When I followed the Minister through the tomb of Du Bois in the wreath laying ceremony, I asked W.E.B Du Bois, what should be a central message. Du Bois said, make sure that you carry a message that this is not just a formal occasion. Du Bois said to me this morning that remember where we are coming from.Of the writings of W.E. B Du Bois that came to me at that moment was his pamphlet on the African Roots of War.This was a short pamphlet that Du Bois had written about how the first world was basically a continuation of the partitioning of Africa 1884-1885.

    In her prepared remarks at the Du Bois Centre earlier this morning, Minister of Culture, Tourism and Creative Arts, Catherine Afeku asked us to get young people to understand what is meant to go through the Door of No Return. As many of you know, the door of no return is that last door that the captured passed through on their journey into enslavement. For the Ministry of Tourism, it will be important to continue to train the tour guides so that they explain the barbarity of what awaited the Africans after the barbarity of the slave dungeons at Cape Coast and El Mina. That experience was very much in the forefront of my consciousness as I prepared for this presentation. The title that I gave the presentation is emancipation from enslavement yesterday, today and tomorrow.  The teaching of the meaning of emancipation is so important because so many young Africans do not fully understand what happened in the Trans-Atlantic Slave Trade.

    This is not by accident because those who were accomplices in the trade yesterday have bequeathed their ideas to a generation that is acting very much like intermediaries for slavery today. The urgency of the education campaign on the meaning of Emancipation Day was driven home this morning when a young person came to me and inquired whether Du Bois is actually buried here – at the Du Bois Centre. We ought to use the educational system so that Emancipation Day is not just one event but that Emancipation Day is brought into the curriculum of all schools in Africa as it is done in the Caribbean.

    What is emancipation?

    On 1 January 1863, President Abraham Lincoln issued the final Emancipation Proclamation, which declared, “that all persons held as slaves” within the rebel states “are, and henceforward shall be free.” The proclamation also called for the recruitment and establishment of black military units among the Union forces. An estimated 180,000 African Americans went on to serve in the army, while another 18,000 served in the navy. This war changed the history of the United States.

    So when we talk about the theme of resilience and struggle we remember our brothers and sisters who fought in the United States of America to end slavery.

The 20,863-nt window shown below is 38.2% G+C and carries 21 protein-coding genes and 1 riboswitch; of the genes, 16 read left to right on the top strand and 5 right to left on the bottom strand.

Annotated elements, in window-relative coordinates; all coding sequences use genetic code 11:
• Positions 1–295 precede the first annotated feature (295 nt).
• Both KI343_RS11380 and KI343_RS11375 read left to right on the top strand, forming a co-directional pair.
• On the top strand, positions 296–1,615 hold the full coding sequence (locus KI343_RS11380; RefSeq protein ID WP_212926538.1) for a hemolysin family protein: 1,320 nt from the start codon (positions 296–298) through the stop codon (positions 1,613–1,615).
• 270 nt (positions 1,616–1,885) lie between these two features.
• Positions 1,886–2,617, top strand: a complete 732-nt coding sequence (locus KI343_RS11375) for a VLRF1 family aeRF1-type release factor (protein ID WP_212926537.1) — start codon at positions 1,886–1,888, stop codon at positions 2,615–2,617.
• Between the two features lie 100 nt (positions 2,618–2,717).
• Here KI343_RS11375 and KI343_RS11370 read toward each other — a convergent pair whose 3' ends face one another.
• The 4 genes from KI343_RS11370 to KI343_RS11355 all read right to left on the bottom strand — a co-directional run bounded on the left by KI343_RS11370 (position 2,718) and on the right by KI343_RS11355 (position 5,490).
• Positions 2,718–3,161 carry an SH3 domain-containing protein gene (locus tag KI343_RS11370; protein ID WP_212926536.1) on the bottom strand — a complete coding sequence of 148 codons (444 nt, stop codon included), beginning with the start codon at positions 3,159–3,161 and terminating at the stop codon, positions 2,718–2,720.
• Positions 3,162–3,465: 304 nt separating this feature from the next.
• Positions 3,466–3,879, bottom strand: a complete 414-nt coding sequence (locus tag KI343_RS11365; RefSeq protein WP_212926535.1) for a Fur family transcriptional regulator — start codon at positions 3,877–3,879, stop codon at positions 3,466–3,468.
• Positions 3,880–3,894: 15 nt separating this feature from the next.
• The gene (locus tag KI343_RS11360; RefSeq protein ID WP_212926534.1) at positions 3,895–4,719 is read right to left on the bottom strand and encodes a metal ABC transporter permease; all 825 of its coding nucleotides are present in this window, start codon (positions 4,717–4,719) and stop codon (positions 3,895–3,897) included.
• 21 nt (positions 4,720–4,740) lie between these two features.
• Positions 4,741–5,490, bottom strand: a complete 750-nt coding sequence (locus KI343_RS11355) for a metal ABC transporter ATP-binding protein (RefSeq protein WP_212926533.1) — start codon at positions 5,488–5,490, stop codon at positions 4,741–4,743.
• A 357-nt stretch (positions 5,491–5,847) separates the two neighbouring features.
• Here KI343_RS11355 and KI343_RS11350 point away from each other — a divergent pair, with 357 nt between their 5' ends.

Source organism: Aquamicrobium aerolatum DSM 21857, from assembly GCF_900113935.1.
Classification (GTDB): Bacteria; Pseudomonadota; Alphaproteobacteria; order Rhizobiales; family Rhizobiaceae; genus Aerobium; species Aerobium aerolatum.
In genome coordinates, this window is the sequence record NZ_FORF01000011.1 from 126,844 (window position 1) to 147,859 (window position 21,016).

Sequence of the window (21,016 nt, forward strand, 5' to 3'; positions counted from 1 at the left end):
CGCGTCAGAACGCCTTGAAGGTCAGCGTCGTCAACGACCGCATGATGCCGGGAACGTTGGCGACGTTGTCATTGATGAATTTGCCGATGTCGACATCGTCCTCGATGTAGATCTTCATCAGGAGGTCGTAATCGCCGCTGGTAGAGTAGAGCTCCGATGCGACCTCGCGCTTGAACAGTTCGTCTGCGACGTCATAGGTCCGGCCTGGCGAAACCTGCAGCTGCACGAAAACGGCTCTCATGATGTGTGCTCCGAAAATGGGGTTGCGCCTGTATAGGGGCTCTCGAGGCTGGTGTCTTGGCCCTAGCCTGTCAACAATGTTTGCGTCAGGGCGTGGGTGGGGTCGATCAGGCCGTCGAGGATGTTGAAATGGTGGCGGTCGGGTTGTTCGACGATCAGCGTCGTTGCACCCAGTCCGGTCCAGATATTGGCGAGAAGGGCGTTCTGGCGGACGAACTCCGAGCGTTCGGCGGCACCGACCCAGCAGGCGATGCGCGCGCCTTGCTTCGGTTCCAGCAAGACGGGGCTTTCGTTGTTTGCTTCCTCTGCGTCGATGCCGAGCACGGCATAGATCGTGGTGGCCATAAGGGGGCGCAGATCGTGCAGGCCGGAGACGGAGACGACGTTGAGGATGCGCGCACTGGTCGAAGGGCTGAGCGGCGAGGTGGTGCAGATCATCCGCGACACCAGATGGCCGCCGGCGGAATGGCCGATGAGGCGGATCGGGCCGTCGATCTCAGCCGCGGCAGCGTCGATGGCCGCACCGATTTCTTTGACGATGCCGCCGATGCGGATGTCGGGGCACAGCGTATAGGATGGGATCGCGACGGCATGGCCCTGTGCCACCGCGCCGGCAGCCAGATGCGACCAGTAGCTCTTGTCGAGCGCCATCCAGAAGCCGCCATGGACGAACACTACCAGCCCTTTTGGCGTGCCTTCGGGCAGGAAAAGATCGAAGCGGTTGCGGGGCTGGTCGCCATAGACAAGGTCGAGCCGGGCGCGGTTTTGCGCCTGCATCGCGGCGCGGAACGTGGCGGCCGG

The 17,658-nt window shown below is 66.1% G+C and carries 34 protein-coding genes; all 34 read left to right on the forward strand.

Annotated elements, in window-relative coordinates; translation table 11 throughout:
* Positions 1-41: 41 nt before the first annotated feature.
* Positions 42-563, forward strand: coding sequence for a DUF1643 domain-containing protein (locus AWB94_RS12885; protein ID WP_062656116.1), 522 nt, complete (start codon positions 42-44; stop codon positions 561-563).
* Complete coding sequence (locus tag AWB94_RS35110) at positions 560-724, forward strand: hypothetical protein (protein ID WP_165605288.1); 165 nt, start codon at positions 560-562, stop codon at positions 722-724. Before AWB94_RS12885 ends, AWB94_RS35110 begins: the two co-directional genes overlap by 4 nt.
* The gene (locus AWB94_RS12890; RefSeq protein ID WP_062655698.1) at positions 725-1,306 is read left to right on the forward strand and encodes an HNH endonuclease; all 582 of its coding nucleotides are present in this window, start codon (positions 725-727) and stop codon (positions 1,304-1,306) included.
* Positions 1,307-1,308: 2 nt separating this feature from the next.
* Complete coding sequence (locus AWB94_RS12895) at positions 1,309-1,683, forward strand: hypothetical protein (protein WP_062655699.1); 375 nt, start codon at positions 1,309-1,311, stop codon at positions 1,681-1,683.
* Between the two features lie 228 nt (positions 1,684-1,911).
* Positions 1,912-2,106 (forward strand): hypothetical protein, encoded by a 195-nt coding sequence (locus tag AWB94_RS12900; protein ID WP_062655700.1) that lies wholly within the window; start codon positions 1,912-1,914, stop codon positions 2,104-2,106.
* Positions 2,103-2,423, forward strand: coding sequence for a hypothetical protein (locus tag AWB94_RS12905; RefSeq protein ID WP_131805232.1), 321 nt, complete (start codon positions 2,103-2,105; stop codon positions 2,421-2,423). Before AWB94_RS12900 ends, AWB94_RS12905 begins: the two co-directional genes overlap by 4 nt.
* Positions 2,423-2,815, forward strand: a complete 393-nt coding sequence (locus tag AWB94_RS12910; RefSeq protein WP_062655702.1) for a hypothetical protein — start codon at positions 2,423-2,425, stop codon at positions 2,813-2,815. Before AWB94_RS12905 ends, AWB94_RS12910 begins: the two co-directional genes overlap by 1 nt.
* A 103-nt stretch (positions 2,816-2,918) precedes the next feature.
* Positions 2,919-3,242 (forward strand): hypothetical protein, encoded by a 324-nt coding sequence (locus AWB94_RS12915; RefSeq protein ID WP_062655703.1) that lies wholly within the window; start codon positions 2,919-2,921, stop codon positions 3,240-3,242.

Twenty nine years earlier on 1 August 1834, there was the legal emancipation of all slaves in British colonies, but it was a case of freedom with conditions. The Emancipation Bill had been presented in the British Parliament by Thomas Buxton in 1833 and the Act came into effect on 1 August 1834.

    Slavery was not abolished outright. Under the proclamation of 1834 there was to be a period of apprenticeship of six years 1834 to 1840.  The tenets of “apprenticeship” stated that the ex-slaves would work without pay for their former masters for three-quarters of every week (40 hours) in exchange for lodging, food, clothing, medical attendance and provision grounds in which they could grow their own food during the remaining quarter of the week. They could also, if they chose, hire themselves out for more wages during that remaining quarter. With this money, an ex-slave-turned-apprentice could then buy his freedom. But those who had fought for their freedom rejected this apprenticeship and after their resistance the period was reduced from six to four years. Outright enslavement was abolished on 1 August 1838.

    Every year Emancipation Day is celebrated in the Caribbean and I am pleased to share my reflections on the context of the celebrations of Emancipation Day in Ghana. Emancipation emerged out of protracted struggles yesterday.

    Tomorrow the emancipation project is about whether you are going to be human beings and I want to direct my statement especially to young people who are here today because we want to say that from the global African family the most important resolution for us in terms of emancipation is to repair the damage that has been done by enslavement and to repair the damage that has been done by enslavement requires that we bring the concept of reparations to the forefront of the discussion on Emancipation Day.

    Emancipation and freedom arose in the Americas as central components of the project of the humanisation of the African person. This was a project to recover the dignity of the peoples who had been treated like chattel by the system of slavery from the 16th century to the present.  This emancipatory project assigned itself the tasks of restoring the humanity and dignity of the indigenous and African persons and indeed all humans.